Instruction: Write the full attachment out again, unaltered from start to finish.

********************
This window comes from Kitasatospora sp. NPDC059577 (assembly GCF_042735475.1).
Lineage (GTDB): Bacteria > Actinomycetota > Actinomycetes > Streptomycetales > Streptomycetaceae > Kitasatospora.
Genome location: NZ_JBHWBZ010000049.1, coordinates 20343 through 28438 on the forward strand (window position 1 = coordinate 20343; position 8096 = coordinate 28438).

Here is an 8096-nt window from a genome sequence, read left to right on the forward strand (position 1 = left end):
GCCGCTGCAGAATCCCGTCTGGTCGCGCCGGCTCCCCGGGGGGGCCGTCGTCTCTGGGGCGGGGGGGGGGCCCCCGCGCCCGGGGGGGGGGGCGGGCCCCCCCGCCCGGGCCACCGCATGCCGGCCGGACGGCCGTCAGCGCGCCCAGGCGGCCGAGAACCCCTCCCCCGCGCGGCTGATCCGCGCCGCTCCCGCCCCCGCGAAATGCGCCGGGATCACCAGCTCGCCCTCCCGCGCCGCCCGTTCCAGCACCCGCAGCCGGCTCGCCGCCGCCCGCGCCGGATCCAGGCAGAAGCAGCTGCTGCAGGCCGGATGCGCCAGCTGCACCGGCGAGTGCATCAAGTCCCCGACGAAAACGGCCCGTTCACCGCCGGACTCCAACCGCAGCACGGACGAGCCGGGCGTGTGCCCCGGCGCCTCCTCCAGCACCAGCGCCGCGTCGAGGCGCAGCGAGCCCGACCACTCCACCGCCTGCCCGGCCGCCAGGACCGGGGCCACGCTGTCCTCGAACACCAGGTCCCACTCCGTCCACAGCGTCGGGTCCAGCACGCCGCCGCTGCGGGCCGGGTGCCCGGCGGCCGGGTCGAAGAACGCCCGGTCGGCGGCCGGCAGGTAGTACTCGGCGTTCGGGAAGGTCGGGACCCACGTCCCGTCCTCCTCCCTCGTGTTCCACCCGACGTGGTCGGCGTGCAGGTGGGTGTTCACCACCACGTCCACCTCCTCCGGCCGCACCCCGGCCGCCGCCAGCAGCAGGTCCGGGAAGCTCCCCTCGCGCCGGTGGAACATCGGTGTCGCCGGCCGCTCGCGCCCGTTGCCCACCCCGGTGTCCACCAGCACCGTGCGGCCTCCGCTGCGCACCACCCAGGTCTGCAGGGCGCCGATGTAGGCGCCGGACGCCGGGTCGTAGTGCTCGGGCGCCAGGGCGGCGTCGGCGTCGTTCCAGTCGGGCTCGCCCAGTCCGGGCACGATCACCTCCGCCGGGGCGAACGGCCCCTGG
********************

This window comes from Kitasatospora sp. NPDC059577 (assembly GCF_042735475.1).
Lineage (GTDB): Bacteria > Actinomycetota > Actinomycetes > Streptomycetales > Streptomycetaceae > Kitasatospora.
Genome location: NZ_JBHWBZ010000049.1, coordinates 20343 through 28438 on the forward strand (window position 1 = coordinate 20343; position 8096 = coordinate 28438).

Here is an 8096-nt window from a genome sequence, read left to right on the forward strand (position 1 = left end):
GCCGCTGCAGAATCCCGTCTGGTCGCGCCGGCTCCCCGGGGGGGCCGTCGTCTCTGGGGCGGGGGGGGGGCCCCCGCGCCCGGGGGGGGGGGCGGGCCCCCCCGCCCGGGCCACCGCATGCCGGCCGGACGGCCGTCAGCGCGCCCAGGCGGCCGAGAACCCCTCCCCCGCGCGGCTGATCCGCGCCGCTCCCGCCCCCGCGAAATGCGCCGGGATCACCAGCTCGCCCTCCCGCGCCGCCCGTTCCAGCACCCGCAGCCGGCTCGCCGCCGCCCGCGCCGGATCCAGGCAGAAGCAGCTGCTGCAGGCCGGATGCGCCAGCTGCACCGGCGAGTGCATCAAGTCCCCGACGAAAACGGCCCGTTCACCGCCGGACTCCAACCGCAGCACGGACGAGCCGGGCGTGTGCCCCGGCGCCTCCTCCAGCACCAGCGCCGCGTCGAGGCGCAGCGAGCCCGACCACTCCACCGCCTGCCCGGCCGCCAGGACCGGGGCCACGCTGTCCTCGAACACCAGGTCCCACTCCGTCCACAGCGTCGGGTCCAGCACGCCGCCGCTGCGGGCCGGGTGCCCGGCGGCCGGGTCGAAGAACGCCCGGTCGGCGGCCGGCAGGTAGTACTCGGCGTTCGGGAAGGTCGGGACCCACGTCCCGTCCTCCTCCCTCGTGTTCCACCCGACGTGGTCGGCGTGCAGGTGGGTGTTCACCACCACGTCCACCTCCTCCGGCCGCACCCCGGCCGCCGCCAGCAGCAGGTCCGGGAAGCTCCCCTCGCGCCGGTGGAACATCGGTGTCGCCGGCCGCTCGCGCCCGTTGCCCACCCCGGTGTCCACCAGCACCGTGCGGCCTCCGCTGCGCACCACCCAGGTCTGCAGGGCGCCGATGTAGGCGCCGGACGCCGGGTCGTAGTGCTCGGGCGCCAGGGCGGCGTCGGCGTCGTTCCAGTCGGGCTCGCCCAGTCCGGGCACGATCACCTCCGCCGGGGCGAACGGCCCCTGG